Tobacco: The Big Tax Target
Across the country, an onslaught of tobacco excise tax increases has reached a crescendo not seen in a number years.
A vast majority of states are facing budget deficits, and no amount of belt tightening can cure the loss of revenues experience by a mild recession. Elected officials know tax hikes are political poison, but have pursued with near abandon the task of hiking tobacco taxes, which meet the least public resistance. Since smoking is voluntary, officials reason, citizens aren't required to bear the burden of these new taxes. Plus, they argue, higher taxes also serve a further public benefit by discouraging smoking and saving in future healthcare costs. Judging by the number of successful tobacco tax hikes that have been passed since January 1, a majority of legislatures agree with the reasoning, and with few other "easy" revenue sources, the decision is rarely "should we?" but "by how much?" By and large, the public seems to agree too.
Other Tobacco Products (OTP) are often lumped together with cigarettes in these tax hikes, but due to the lower sales volume, can occasionally be extracted from the hikes. The window of opportunity may be very small, but it is a far easier and faster battle to wage than efforts to roll back OTP or cigar taxes once they are signed into law and put into effect. Many arguments are silmilar, though.
A recent case in point is Connecticut, which passed a 61¢ cigarette tax hike in February, making it the third highest cigarette tax in the country (for now). But for the cigar industry, it could have been far worse, as the original bill introduce in January also faced a proposed amendment that would raise the OTP tax from 20 to 44 percent. Cigar smokers in Connecticut had the benefit of an in-state cigar industry to help lead a retaliatory fight in the state's capitol of Hartford. The resistance effort was headed by Topper Cigar Co.'s president, Chris Topper (the company is based in Meriden, Conn.), and included a local cigar retailer, a tobacco farmer, and a lobbyist. Their argument, just like those successfully presented in Oregon and New Jersey - which rolled back cigar taxes - was that higher OTP would simply drive cigar sales out of state, actually decreasing Connecticut's OTP revenues. In only one appearance before the legislature, the OTP tax increase proposal was dropped.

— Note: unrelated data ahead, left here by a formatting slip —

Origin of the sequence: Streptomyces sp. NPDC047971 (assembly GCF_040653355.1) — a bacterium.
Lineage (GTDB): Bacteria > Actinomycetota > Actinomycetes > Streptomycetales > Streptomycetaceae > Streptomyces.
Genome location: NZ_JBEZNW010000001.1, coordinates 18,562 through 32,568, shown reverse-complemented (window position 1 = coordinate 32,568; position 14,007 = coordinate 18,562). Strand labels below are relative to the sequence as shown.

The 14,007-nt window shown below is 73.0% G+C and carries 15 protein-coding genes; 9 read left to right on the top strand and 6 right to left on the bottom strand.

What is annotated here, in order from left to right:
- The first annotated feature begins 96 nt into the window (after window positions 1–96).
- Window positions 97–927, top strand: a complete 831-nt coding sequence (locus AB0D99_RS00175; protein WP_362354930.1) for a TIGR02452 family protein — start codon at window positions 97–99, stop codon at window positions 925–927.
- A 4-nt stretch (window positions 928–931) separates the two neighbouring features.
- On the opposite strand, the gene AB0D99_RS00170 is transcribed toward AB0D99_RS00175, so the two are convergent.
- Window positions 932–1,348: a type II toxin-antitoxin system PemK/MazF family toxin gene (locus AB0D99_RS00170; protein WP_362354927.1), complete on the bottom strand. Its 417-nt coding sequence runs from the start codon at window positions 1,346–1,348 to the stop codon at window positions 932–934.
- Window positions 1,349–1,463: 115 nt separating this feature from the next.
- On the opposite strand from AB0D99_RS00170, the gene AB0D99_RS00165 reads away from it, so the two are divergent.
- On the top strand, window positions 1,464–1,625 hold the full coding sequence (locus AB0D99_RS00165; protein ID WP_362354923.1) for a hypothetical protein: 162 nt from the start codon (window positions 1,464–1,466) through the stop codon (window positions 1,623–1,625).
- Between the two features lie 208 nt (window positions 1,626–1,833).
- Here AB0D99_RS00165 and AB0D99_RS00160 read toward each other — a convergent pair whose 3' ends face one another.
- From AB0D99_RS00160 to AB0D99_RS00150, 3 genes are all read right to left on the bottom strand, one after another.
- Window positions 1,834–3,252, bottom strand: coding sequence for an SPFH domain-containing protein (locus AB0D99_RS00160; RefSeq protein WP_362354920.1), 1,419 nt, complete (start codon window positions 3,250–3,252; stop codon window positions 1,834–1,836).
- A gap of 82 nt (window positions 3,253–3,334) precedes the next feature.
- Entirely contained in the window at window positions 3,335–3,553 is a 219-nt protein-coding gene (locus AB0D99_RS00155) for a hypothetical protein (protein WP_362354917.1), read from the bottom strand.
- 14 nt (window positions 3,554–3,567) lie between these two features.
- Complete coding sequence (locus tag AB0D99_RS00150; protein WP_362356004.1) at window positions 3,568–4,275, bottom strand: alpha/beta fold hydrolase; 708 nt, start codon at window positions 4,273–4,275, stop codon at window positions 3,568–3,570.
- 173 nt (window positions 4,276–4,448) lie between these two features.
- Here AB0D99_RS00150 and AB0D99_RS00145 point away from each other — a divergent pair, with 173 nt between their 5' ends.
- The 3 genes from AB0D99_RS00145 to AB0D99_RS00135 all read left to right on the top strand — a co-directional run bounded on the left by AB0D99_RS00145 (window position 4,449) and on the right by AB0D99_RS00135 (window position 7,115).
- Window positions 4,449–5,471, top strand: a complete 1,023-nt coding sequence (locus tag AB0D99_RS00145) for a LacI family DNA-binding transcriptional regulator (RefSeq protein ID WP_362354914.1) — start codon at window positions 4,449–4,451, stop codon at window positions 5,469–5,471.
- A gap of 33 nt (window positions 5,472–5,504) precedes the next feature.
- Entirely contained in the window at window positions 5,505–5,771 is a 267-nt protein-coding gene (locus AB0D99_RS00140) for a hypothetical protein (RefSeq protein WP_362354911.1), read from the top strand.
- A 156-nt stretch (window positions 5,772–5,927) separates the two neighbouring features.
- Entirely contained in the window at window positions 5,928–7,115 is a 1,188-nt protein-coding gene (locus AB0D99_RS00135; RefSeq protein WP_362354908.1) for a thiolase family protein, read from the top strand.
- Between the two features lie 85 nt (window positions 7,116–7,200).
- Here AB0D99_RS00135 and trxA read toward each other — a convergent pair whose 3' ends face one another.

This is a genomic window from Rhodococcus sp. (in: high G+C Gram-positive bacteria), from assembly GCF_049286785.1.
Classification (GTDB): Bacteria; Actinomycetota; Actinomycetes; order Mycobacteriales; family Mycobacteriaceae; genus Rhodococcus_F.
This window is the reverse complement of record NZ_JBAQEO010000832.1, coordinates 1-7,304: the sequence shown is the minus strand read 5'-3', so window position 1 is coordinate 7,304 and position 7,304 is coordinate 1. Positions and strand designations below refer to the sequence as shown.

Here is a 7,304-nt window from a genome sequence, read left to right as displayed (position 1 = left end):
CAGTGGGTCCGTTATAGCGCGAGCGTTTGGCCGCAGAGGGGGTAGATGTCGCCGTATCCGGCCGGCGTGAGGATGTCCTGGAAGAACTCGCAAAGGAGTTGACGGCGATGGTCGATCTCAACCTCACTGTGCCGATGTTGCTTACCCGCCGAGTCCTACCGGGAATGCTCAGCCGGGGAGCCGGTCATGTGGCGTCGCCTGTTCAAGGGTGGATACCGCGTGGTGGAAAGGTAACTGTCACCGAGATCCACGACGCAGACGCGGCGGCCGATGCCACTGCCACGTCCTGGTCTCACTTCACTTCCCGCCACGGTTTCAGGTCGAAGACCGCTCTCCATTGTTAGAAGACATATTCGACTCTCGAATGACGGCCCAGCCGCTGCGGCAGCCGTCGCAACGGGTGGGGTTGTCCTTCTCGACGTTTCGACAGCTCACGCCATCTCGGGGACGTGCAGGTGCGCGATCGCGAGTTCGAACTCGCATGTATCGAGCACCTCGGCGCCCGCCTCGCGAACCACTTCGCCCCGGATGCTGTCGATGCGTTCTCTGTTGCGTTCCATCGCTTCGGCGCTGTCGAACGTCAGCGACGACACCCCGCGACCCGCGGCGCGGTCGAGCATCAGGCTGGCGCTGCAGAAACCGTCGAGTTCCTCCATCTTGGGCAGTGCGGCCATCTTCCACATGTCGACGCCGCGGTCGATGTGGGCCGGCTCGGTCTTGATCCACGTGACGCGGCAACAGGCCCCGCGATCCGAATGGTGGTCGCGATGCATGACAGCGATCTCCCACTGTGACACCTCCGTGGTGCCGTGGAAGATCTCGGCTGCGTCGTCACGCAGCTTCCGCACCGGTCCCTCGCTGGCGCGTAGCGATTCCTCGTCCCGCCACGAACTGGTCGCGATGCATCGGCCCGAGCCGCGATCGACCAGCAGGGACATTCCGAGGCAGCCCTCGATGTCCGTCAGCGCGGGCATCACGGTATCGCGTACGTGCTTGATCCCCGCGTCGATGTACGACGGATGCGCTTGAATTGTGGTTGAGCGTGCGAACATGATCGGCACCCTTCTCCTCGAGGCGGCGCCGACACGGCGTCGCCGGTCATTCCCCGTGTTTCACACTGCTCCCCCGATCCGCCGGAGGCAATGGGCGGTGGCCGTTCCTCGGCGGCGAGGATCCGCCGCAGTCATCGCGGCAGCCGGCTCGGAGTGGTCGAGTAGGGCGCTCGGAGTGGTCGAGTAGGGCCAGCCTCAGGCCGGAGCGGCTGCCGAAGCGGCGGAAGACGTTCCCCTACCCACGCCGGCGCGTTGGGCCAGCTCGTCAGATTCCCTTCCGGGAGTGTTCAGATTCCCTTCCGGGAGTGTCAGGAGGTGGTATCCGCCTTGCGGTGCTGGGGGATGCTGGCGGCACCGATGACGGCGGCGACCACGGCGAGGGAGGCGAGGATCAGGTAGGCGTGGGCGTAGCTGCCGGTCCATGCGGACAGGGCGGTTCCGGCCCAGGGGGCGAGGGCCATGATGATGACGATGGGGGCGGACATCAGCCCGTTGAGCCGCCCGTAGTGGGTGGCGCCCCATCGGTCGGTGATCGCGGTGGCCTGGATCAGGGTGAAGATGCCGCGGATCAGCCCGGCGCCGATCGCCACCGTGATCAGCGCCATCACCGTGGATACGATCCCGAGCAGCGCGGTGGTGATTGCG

With tax bills being introduced and moving their way through the legislative houses so quickly, an immediate response is often key.
In addition to the efforts of the Retail Tobacco Dealers of America (RTDA), the Cigar Association of America (CAA) and others, one new trade group that turns one year old in April is NATO (National Association of Tobacco Outlets), which has made fighting tax hikes a top priority.
In this issue, writer Bob Ashley spoke with NATO executive director Thomas Briant about the association's efforts to to help its retail members quickly respond to every legislative assault. It has even constructed an extensive data bank that links member stores with the names of their state and federal legislators. The group monitors the state legislatures and can respond within 48 hours with alert sheets to retailers, forming the backbone of an effort to make smoker's voices heard. Retailers can give the alerts to their customers, creating a quick network of letter-writers voicing their opinions to office holders and newspapers. Such pro-active efforts are essential in swaying opinion.
The "out-of-state revenue loss" argument is one of the first truly effective tools retailers have had on their side in combating OTP taxes, but it's not the only one: Every tax and anti-tobacco proposal warrants the same, immediate response. Without an alternate voice, tax hikes will roll through unimpeded.
E. Edward "Ted" Hoyt III